Packing to move can be drudge work, but it's an even worse task if your labor results in broken glassware, tangled jewelry, busted gadgets, and lost electrical cords. Leaving your home for a new one is stressful enough without these added woes.
To the rescue, here are some brilliant hacks that'll get your stuff loaded up with nary a crack -- and almost no sweat -- from experts who live and breathe packing.
Don't just grab your dinnerware from the shelf and stack it in a box -- it's more apt to break. As counterintuitive as it sounds, it's better to pack them sideways instead. Just make sure the box is small enough so that the plates fit with only a bit of wiggle room on each side where you can insert bubble wrap or other cushioning.
Bronx-based Katie McCann, a home and office organization coach with Maeve's Method, expands on this approach. "Wrap each plate in packing paper, then wrap each set of 6 to 8 again to reinforce them," she explains.
Randy Shacka, president of Two Men and a Truck in Lansing, MI, will sometimes insert paper plates between ceramic ones before standing them up in boxes.
Glasses and cups
Put your tube socks to good use: Insert your stemware into them (one per sock, of course) to prevent cracks. Mim King, a professional organizer in Minneapolis, recommends turning the handles of coffee mugs and pitchers inward in boxes to save space. "You can also pick up wine or beer boxes with the cardboard separators to pack glasses and other fragile items -- liquor stores give these away for free," she notes.
Necklaces and bracelets
Don't let all of those pretty chains get tangled in knots! To prevent bracelets and necklaces from ending up in this sad state, grab a few empty toilet paper rolls or drinking straws. Thread each chain through the roll or straw, and then fasten the clasp. Lay them gently in a box and cover with a layer of clothing to keep them in place.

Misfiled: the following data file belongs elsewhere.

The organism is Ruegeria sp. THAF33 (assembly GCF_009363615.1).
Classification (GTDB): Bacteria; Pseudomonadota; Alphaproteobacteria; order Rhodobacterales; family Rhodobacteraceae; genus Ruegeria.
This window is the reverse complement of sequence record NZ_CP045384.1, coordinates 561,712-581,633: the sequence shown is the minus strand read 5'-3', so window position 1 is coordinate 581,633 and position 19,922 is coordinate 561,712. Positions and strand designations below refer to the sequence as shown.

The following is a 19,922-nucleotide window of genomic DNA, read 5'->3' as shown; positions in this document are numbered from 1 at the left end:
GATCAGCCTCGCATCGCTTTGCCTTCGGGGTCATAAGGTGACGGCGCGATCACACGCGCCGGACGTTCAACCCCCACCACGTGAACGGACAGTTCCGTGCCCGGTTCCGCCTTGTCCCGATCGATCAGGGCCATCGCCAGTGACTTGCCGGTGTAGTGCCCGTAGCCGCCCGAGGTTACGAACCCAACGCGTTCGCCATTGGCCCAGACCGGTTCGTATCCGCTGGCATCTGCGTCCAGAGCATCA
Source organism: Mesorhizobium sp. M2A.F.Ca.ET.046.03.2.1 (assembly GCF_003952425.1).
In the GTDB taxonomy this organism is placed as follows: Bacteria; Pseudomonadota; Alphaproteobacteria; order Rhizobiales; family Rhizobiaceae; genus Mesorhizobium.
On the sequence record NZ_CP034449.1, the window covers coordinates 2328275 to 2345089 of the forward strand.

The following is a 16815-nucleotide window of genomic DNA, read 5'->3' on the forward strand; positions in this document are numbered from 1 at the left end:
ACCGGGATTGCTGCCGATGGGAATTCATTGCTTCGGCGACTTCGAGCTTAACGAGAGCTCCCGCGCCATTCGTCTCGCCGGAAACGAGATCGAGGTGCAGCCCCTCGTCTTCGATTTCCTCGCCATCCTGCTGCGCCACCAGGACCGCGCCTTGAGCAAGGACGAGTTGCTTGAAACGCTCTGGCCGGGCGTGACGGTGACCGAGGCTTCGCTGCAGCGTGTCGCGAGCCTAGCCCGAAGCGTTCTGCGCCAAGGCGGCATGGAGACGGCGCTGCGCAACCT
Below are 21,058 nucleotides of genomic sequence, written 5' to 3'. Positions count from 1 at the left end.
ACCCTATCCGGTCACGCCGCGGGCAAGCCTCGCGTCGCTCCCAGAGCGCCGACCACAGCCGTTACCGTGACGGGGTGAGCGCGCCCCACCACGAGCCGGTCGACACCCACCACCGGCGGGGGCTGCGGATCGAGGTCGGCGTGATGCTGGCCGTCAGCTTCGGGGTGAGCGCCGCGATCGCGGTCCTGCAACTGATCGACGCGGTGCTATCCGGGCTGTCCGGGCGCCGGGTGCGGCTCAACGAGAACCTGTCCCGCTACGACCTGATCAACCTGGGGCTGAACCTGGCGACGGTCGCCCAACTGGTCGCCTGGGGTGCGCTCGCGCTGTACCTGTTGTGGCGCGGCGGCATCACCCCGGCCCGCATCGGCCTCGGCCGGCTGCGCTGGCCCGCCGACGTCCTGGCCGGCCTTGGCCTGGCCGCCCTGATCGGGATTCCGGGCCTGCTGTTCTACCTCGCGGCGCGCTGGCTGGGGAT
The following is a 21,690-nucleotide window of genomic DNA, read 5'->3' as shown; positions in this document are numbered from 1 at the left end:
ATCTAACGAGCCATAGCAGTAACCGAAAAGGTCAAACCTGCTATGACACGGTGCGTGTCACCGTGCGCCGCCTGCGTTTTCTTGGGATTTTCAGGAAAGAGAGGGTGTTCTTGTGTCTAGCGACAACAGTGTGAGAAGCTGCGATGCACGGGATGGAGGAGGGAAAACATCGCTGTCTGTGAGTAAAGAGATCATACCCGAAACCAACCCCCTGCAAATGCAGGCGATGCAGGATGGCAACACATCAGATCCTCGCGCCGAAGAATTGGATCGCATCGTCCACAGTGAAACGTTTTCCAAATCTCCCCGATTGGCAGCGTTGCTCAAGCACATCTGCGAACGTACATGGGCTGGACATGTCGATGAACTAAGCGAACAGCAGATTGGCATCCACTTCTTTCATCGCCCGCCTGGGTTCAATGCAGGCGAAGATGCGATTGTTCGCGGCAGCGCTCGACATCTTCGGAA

These tiny objects need their own packing compartment -- and your old egg cartons are just the solution. Pop a few pairs into each nesting cup and then top with a few cotton balls. Close the carton and seal it with a bit of packing or masking tape. You could also poke your earrings through a paper towel tube, secure them with backs and then wrap the whole roll with plastic wrap or a soft T-shirt.
Moving a dresser is easier without the drawers in it, but if you're hoisting it full of clothes, take some heavy-duty plastic and wrap it around the entire piece so the drawers don't slide out.
Wes Taft, co-founder of moveCHECK, a mobile app designed to save time and ease stress during a move, likes to slide trash bags over hanging clothes while they're still on the rod of the closet to make them easier to carry or stack.
Soft items like towels, sheets, and dishcloths can do double duty when you pack them. Shacka suggests rolling up wooden and plastic utensils and other kitchen items in dish towels, while King uses cloth napkins and T-shirts to wrap or separate fragile items. "Pack pillows at the top of boxes to add extra cushion and wrap artwork in blankets," she adds.
Much like jewelry, cords might get balled up and separated from their devices, so make a special effort to keep these organized.
Taft recommends repurposing those plastic tabs that come with loaves of bread to secure cords. "Be sure to label them so you don't lose track of which cord goes to which piece of equipment," he says. You can also take a photo of your electronics before unplugging them so that you remember which cords fit into which sockets.
Your daily necessities
It seems so obvious -- until you're standing, exhausted, amid towers of boxes wishing you had your toothbrush and slippers. Pack this special box and fill it with the essentials you need on the first day and night in your new house, including toilet paper, pajamas, a spare set of clothes -- and a bottle of Champagne!
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